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Your Opinion Is Valuable To Us…

Well, that is, if we ever get around to doing anything with your opinion.

Sadly, that’s often the internal corporate dialogue that happens around customer surveys and feedback mechanisms.

Once upon a time when I was a membership development director of a nonprofit association, I had a long chat with my Board of Directors. They wanted to conduct an extensive member survey to solicit opinions on the state of the professional society. At this point, it was my job to ask questions – a lot of them – in order to fully understand the purpose and objectives of this project. When I asked about the purpose of the survey, most responded that they wanted to know how the membership felt about the state of the industry as well as gain their feedback about the association. “Terrific!” I thought. It had been a while since a survey had been conducted and this would help me and my staff (along with executive management and the Board) to learn about and improve the member experience.

But imagine my utter dismay and horror when I then asked, “So, what will we plan to do with this information once we collect it?”

“Oh nothing. We just want to know how our members feel about their membership, to understand their sentiment.”

So, in essence, we would be collecting opinions for funsies but cloaking it in the disguise that our members’ opinions would be used toward taking some action.

Time for some tough love and honesty: is your organization collecting data but not taking action on what you receive? Are you conducting surveys and gathering opinions with no plan for corresponding actions? Are you mining the web for sentiment data but not committing to doing anything with it?

Here are three simple steps to fix it:

Have a plan. Simple? Yes. Easy? Maybe not. But start to build a plan for how your organization will utilize all the various feedback you receive – both formal (through surveys) and informal (through social media).

Involve everyone. Every single person in your organization is receiving feedback. Your sales folks get it when talking to prospects, your techies get it when they hear about feature requests and bugs, your accountants may even get it when talking to friends at an outdoor barbeque. Now help them share what they learn and integrate it all together.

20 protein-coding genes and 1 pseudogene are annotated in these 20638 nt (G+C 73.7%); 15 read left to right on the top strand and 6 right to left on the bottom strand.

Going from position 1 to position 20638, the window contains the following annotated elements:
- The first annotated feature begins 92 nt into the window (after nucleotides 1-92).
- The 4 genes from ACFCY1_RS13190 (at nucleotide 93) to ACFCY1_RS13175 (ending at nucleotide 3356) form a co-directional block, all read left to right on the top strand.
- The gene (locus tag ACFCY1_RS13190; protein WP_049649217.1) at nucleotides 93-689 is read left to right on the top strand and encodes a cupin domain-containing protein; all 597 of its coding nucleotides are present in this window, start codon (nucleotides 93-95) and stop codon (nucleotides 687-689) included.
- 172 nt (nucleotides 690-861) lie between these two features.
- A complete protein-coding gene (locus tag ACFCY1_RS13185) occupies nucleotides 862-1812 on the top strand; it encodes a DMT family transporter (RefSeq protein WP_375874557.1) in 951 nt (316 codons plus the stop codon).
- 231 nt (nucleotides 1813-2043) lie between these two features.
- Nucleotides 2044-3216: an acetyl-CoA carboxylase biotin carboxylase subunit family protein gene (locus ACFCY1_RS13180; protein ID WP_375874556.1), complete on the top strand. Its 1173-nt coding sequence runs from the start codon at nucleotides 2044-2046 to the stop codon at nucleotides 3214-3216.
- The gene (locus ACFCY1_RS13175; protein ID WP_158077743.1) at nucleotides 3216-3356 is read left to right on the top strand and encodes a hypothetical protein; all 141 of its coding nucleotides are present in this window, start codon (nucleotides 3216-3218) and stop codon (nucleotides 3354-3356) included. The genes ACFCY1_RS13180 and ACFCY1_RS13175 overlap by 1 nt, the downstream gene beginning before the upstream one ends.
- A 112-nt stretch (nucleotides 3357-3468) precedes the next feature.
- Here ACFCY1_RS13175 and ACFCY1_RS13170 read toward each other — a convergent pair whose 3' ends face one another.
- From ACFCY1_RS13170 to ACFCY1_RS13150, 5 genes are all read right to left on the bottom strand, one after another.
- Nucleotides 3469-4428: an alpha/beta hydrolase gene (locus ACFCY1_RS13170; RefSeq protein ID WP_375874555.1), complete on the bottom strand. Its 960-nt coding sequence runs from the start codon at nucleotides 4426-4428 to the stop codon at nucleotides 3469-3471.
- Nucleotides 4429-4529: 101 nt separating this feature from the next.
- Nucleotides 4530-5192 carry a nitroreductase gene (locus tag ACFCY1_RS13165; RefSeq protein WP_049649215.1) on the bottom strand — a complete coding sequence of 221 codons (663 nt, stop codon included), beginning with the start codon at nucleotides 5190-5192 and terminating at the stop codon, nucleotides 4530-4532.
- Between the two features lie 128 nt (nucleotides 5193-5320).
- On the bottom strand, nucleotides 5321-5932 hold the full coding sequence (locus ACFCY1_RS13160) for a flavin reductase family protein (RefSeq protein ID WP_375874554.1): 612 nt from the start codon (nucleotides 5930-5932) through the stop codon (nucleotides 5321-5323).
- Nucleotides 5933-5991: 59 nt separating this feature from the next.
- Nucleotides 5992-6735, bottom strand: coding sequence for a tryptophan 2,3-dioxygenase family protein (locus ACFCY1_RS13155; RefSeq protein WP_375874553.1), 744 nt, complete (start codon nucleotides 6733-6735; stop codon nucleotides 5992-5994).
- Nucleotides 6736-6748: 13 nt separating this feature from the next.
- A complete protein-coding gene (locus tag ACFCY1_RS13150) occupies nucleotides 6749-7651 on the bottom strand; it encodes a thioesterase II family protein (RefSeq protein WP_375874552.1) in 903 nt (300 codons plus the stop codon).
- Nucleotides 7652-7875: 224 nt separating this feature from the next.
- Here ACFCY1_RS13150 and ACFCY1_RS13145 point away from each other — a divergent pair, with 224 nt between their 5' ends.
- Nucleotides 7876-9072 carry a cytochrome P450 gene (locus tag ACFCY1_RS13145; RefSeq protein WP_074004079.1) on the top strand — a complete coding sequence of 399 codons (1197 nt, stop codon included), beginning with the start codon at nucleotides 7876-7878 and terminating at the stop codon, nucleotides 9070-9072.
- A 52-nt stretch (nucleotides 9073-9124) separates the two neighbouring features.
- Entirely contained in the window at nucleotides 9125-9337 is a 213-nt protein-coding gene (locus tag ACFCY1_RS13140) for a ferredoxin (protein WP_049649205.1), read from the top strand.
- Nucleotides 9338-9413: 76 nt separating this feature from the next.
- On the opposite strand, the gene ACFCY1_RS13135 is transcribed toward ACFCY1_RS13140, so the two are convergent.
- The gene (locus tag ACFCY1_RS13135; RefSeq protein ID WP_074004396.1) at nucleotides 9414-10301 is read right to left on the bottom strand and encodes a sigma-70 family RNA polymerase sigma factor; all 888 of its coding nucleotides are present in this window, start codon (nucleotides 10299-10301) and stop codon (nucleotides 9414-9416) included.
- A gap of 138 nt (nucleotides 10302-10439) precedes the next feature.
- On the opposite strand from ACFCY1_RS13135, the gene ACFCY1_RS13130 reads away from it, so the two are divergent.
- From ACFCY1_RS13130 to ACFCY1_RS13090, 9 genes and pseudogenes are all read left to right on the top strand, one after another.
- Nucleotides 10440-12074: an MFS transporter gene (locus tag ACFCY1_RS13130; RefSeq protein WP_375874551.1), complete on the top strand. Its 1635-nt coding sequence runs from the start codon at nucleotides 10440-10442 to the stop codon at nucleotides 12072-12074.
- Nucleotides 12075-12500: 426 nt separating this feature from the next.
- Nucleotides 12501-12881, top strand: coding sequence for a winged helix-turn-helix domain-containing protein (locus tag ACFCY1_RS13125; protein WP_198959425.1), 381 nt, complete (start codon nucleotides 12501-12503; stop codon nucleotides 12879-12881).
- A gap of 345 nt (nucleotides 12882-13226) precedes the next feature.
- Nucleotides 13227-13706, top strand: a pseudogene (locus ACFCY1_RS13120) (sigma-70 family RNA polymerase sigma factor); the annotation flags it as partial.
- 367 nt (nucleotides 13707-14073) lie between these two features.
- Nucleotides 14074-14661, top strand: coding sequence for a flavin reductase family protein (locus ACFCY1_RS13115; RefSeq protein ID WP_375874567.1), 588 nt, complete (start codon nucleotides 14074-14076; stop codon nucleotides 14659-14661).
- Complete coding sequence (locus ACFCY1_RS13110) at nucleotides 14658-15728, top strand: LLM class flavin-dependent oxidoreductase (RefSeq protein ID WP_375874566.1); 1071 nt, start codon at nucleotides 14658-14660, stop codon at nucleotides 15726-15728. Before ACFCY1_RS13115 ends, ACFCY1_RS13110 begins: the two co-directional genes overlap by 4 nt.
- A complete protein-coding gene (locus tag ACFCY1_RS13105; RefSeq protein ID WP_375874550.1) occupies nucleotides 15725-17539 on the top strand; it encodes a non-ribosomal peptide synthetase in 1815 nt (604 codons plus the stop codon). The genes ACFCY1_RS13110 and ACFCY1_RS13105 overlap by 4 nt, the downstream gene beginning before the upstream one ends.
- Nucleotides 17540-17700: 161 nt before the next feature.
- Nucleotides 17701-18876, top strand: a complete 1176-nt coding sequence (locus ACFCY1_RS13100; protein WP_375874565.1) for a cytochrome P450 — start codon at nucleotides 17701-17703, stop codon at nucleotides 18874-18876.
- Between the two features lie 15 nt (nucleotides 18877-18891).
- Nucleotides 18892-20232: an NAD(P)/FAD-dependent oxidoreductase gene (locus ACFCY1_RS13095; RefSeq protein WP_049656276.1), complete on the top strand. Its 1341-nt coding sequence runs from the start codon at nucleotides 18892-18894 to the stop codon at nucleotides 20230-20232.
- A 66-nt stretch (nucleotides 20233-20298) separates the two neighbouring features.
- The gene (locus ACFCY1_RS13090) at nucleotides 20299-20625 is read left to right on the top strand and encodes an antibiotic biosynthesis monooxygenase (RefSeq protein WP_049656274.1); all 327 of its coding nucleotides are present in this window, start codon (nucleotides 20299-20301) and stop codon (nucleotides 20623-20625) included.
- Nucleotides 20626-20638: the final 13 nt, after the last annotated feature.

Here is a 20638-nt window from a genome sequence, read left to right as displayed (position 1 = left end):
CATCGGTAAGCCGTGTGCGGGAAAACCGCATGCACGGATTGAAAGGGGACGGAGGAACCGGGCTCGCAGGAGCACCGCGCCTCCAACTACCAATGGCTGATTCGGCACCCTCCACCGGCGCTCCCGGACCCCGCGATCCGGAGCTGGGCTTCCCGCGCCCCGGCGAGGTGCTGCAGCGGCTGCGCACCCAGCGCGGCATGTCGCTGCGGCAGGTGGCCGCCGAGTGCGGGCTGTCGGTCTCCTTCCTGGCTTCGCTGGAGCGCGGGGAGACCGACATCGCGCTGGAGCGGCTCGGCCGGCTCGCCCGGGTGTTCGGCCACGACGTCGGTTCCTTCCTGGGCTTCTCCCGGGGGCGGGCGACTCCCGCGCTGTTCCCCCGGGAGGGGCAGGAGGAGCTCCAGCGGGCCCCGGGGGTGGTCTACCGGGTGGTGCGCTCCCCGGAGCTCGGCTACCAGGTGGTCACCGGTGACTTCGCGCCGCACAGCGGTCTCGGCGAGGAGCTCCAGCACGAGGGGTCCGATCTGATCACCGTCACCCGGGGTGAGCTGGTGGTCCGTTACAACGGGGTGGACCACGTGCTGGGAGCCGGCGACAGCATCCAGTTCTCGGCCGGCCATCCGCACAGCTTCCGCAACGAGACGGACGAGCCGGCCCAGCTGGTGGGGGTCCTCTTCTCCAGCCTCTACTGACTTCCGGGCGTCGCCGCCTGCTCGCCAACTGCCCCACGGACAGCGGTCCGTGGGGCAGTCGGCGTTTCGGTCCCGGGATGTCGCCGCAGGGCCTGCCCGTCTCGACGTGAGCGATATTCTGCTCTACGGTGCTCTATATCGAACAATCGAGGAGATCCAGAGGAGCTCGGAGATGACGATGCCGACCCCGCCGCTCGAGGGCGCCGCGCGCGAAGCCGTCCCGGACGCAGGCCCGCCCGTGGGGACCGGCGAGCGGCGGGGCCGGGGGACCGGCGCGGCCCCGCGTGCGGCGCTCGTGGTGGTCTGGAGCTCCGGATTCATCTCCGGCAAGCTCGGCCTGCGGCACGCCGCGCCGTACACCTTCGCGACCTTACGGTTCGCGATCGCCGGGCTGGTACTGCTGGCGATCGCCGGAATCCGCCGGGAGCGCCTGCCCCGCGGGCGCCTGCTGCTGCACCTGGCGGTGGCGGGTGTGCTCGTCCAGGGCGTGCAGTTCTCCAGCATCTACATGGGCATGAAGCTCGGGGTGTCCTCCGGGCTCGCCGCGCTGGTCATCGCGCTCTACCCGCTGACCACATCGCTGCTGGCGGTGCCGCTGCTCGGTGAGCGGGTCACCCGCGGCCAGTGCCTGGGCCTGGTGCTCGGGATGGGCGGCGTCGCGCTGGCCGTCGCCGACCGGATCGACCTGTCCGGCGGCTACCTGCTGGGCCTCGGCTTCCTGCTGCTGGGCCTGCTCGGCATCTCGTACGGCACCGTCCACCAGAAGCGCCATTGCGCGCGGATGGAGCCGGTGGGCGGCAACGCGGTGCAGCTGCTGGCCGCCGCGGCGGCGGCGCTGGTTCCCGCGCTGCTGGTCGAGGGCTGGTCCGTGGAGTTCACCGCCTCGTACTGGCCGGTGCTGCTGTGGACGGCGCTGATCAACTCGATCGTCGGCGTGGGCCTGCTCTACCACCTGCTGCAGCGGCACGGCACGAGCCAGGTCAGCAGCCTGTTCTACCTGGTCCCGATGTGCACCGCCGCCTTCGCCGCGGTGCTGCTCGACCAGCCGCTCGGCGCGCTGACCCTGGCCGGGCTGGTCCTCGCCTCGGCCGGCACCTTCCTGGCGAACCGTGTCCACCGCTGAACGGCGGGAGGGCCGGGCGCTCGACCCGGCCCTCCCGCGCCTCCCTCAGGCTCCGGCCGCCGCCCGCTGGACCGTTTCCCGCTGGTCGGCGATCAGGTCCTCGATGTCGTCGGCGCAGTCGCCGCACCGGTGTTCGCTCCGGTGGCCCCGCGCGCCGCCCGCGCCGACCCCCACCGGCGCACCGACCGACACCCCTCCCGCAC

Err toward action. Don’t wait for the perfect timing to act on feedback, particularly if the feedback is beneficial to enhancing the customer experience. Your customers are giving you a gift in their opinion. Now, say “Thanks a bunch!” and do something remarkable with it.

photo credit: pink_fish13 (via flickr)

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Feedback: Karaoke With Tube Socks?

Steve Roesler published a great post (then again, has he ever written a bad post?) titled Talent: Accurate Self-Awareness or Karaoke Feedback?. The main focus is feedback and he offers suggestions on how to give it as well as how to receive it.

For me, I find the hardest thing to remember about feedback is that it is a gift. Yes, sometimes that gift is like receiving tube socks for Christmas but every so often I get the kind of feedback that is right up there with receiving a first edition signed copy of Frank Herbert’s Dune. Feedback is learning and I have to remind my ego that learning is good if I want to grow (it helps to talk to my ego like it’s a five year old).

It also helps to frame the experience of receiving feedback in this way. Steve notes:

And remember: Feedback is more indicative of the person giving it to you than of you yourself. It tells you what’s important to them, reflects underlying values and expectations, and reveals ‘how you measure up’ in their eyes.

It’s a terrific post and made even more so by the addition of Wally Bock’s comment where he tells the story of how his father, a Lutheran pastor, asked for and received feedback from his family after each service and sermon. His experience offers additional elements that are vital in making feedback the powerful learning tool that it can be.

How are you practicing good feedback to those around you?
Are you asking for candid feedback and taking notes?

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